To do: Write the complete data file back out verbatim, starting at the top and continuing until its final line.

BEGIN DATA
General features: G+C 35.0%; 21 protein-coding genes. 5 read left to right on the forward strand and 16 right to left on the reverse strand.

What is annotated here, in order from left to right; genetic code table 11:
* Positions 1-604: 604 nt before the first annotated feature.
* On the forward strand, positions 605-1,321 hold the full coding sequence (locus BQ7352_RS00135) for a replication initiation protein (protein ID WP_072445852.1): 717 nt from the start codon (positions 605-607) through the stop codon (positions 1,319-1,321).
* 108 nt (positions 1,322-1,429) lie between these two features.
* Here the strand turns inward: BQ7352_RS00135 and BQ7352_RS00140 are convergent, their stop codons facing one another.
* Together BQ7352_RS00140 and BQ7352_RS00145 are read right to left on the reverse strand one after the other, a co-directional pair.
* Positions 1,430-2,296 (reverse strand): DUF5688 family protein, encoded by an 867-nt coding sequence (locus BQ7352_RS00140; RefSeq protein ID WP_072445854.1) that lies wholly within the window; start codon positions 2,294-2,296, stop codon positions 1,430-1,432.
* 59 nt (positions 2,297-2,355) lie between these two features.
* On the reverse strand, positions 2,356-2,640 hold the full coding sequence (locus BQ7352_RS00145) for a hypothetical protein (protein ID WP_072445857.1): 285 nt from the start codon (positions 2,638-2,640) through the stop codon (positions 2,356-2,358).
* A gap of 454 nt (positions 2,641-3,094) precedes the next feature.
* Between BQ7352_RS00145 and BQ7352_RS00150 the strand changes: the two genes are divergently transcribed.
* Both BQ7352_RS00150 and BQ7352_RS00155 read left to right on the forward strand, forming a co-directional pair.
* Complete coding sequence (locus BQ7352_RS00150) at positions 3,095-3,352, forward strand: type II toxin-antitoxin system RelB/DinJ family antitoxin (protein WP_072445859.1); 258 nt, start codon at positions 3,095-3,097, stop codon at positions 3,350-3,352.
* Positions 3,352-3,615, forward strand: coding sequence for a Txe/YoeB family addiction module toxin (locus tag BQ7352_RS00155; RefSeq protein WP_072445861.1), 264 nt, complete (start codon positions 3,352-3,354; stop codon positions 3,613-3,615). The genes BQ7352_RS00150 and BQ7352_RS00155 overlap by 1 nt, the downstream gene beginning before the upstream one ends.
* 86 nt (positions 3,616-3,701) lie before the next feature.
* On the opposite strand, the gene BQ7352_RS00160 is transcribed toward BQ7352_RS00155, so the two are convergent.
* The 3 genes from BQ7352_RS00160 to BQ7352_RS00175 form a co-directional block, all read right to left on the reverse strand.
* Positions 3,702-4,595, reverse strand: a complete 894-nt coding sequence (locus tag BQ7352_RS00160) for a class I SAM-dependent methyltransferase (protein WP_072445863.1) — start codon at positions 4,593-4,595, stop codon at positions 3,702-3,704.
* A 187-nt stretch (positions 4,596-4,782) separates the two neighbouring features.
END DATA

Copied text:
General features: G+C 35.0%; 21 protein-coding genes. 5 read left to right on the forward strand and 16 right to left on the reverse strand.

What is annotated here, in order from left to right; genetic code table 11:
* Positions 1-604: 604 nt before the first annotated feature.
* On the forward strand, positions 605-1,321 hold the full coding sequence (locus BQ7352_RS00135) for a replication initiation protein (protein ID WP_072445852.1): 717 nt from the start codon (positions 605-607) through the stop codon (positions 1,319-1,321).
* 108 nt (positions 1,322-1,429) lie between these two features.
* Here the strand turns inward: BQ7352_RS00135 and BQ7352_RS00140 are convergent, their stop codons facing one another.
* Together BQ7352_RS00140 and BQ7352_RS00145 are read right to left on the reverse strand one after the other, a co-directional pair.
* Positions 1,430-2,296 (reverse strand): DUF5688 family protein, encoded by an 867-nt coding sequence (locus BQ7352_RS00140; RefSeq protein ID WP_072445854.1) that lies wholly within the window; start codon positions 2,294-2,296, stop codon positions 1,430-1,432.
* 59 nt (positions 2,297-2,355) lie between these two features.
* On the reverse strand, positions 2,356-2,640 hold the full coding sequence (locus BQ7352_RS00145) for a hypothetical protein (protein ID WP_072445857.1): 285 nt from the start codon (positions 2,638-2,640) through the stop codon (positions 2,356-2,358).
* A gap of 454 nt (positions 2,641-3,094) precedes the next feature.
* Between BQ7352_RS00145 and BQ7352_RS00150 the strand changes: the two genes are divergently transcribed.
* Both BQ7352_RS00150 and BQ7352_RS00155 read left to right on the forward strand, forming a co-directional pair.
* Complete coding sequence (locus BQ7352_RS00150) at positions 3,095-3,352, forward strand: type II toxin-antitoxin system RelB/DinJ family antitoxin (protein WP_072445859.1); 258 nt, start codon at positions 3,095-3,097, stop codon at positions 3,350-3,352.
* Positions 3,352-3,615, forward strand: coding sequence for a Txe/YoeB family addiction module toxin (locus tag BQ7352_RS00155; RefSeq protein WP_072445861.1), 264 nt, complete (start codon positions 3,352-3,354; stop codon positions 3,613-3,615). The genes BQ7352_RS00150 and BQ7352_RS00155 overlap by 1 nt, the downstream gene beginning before the upstream one ends.
* 86 nt (positions 3,616-3,701) lie before the next feature.
* On the opposite strand, the gene BQ7352_RS00160 is transcribed toward BQ7352_RS00155, so the two are convergent.
* The 3 genes from BQ7352_RS00160 to BQ7352_RS00175 form a co-directional block, all read right to left on the reverse strand.
* Positions 3,702-4,595, reverse strand: a complete 894-nt coding sequence (locus tag BQ7352_RS00160) for a class I SAM-dependent methyltransferase (protein WP_072445863.1) — start codon at positions 4,593-4,595, stop codon at positions 3,702-3,704.
* A 187-nt stretch (positions 4,596-4,782) separates the two neighbouring features.